I love that Port Townsend has its very own castle -- and that they serve Blue Hawaiians --- a drink that seems oh so 1950's. The last five years or so I've sojourned in Port Townsend for the Writers Conference. Mostly, I am incognito, attending readings in the evening - visiting with poet friends who come to town. This year, I am teaching two classes and it is fun to feel more involved in the festivities. Yesterday was "Documenting the Lyric: How to Create a Book." It was my first time teaching this particular class, but I think it was helpful. I shared on-line resources such as Ordering the Storm edited by Susan Grimm, a book of essays on ordering poems which is now available on line. There is also the useful essay, "13 Ways of Looking at a Manuscript," by Jeffery Levine of Tupelo Press on his view of the manuscript.

What I wish I had shared more of was my own struggle to put a manuscript together. I'm often shy about talking of my own work in a workshop as if students will think I am doing self-promotion. Ironically, when I take workshops I want to hear my teacher's experience. I struggle with how to put books together which is why I wanted to share the information I've gleaned with others. If you know of good resources for creating a poetry manuscript, I'd love to hear about them. Another resource I find useful is Not Feathers Yet by Lola Haskins. She recommends using notecards, write the title of each poem on a separate card -- and perhaps the first line of the poem and the last line of the poem, too. This is a more compact version of the putting all the poems on the dining room floor to see what you have (also very good if you don't have cats who like new games.) My addition to this is to use colored note cards so you can have a visual for each section of your book. It's like creating a puzzle and the ordering of your book can become exciting rather than onerous. Do let me know your ideas as well!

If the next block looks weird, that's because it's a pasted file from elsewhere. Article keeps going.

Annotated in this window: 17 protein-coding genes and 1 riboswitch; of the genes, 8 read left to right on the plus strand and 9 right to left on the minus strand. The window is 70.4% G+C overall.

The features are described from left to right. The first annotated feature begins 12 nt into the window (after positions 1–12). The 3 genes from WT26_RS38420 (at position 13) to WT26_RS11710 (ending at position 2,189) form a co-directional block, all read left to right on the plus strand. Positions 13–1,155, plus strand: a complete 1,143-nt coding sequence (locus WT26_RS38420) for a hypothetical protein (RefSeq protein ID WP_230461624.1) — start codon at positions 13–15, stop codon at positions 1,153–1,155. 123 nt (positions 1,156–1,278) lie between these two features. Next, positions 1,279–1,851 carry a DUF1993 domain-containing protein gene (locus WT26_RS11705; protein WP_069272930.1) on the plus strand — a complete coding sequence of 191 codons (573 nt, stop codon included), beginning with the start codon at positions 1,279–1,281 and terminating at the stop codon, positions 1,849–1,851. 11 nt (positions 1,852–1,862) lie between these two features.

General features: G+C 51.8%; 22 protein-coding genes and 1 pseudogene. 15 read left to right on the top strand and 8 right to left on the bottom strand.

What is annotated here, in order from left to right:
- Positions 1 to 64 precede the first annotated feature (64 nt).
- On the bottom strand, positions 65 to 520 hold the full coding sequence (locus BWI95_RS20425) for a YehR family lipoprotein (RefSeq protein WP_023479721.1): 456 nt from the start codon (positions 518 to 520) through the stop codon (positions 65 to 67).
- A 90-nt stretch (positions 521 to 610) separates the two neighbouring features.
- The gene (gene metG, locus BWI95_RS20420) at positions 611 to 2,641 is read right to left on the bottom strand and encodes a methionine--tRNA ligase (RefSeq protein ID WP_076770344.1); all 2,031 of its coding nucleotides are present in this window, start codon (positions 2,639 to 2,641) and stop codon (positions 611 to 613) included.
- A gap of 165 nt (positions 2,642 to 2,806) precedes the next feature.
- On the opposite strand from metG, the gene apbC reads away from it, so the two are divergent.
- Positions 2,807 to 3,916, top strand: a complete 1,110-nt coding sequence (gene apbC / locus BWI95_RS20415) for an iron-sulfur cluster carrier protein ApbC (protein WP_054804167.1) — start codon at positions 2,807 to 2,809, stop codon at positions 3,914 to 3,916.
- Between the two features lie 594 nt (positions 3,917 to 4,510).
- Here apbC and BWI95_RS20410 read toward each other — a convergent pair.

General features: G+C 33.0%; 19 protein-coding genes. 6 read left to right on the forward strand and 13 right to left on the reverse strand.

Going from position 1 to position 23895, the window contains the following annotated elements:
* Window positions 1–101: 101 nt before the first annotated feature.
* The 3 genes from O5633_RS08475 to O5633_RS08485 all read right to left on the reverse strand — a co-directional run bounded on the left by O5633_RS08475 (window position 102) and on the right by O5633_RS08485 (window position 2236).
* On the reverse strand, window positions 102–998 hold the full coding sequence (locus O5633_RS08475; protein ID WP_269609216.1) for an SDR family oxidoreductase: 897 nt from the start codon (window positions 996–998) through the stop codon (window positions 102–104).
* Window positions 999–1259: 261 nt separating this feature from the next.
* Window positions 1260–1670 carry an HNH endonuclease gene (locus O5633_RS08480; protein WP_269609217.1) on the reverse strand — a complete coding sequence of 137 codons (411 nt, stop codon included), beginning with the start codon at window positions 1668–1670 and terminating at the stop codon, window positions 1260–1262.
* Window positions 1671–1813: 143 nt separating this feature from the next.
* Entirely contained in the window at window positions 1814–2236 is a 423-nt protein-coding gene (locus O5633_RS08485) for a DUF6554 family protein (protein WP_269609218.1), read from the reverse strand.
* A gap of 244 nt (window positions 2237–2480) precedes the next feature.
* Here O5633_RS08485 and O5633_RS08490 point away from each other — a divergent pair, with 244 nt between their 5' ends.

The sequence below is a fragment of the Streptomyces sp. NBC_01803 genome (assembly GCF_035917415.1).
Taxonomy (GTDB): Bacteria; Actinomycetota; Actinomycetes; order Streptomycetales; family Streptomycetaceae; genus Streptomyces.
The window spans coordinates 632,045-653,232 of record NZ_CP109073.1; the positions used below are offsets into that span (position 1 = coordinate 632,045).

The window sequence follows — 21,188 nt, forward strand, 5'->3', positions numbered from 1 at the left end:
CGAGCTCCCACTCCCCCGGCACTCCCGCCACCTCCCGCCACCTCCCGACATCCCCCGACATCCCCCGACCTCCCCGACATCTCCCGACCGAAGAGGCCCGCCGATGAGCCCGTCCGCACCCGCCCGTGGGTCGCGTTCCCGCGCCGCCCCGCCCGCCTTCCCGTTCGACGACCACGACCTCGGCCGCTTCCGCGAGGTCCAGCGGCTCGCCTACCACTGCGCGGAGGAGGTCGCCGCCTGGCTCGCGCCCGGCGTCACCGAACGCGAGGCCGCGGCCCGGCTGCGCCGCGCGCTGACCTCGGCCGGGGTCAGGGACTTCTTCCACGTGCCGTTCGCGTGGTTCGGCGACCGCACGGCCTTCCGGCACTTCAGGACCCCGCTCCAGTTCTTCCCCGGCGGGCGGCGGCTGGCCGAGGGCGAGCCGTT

Sunday, July 18, 2010

"Documenting the Lyric" and "Speaking in Pictures" ~ This Week!



I will be visiting the Port Townsend Writers Conference sponsored by Centrum this week. It's a gorgeous place and the conference allows for you to choose a plan from a week-long stay to just one afternoon. All of the readings and craft talks are free to the public. Workshops, I believe, are $50 each. It would be lovely to see a familiar face -- or blog address. I'll be teaching two workshops "Documenting the Lyric" - how to put a manuscript together creatively and "Speaking in Pictures: Ekphrastic Poetry." Come on by!

Friday, July 16, 2010

Guest Editorship - What I Learned at Crab Creek Review



My experience as a guest editor at Crab Creek Review taught me many things, not the least of which was: many poets like to write about art. Although the issue with the ekphrastic portfolio isn't due out until October, I am done with the hardest part of my job: choosing poems. Here is what I have learned so far in a very random order: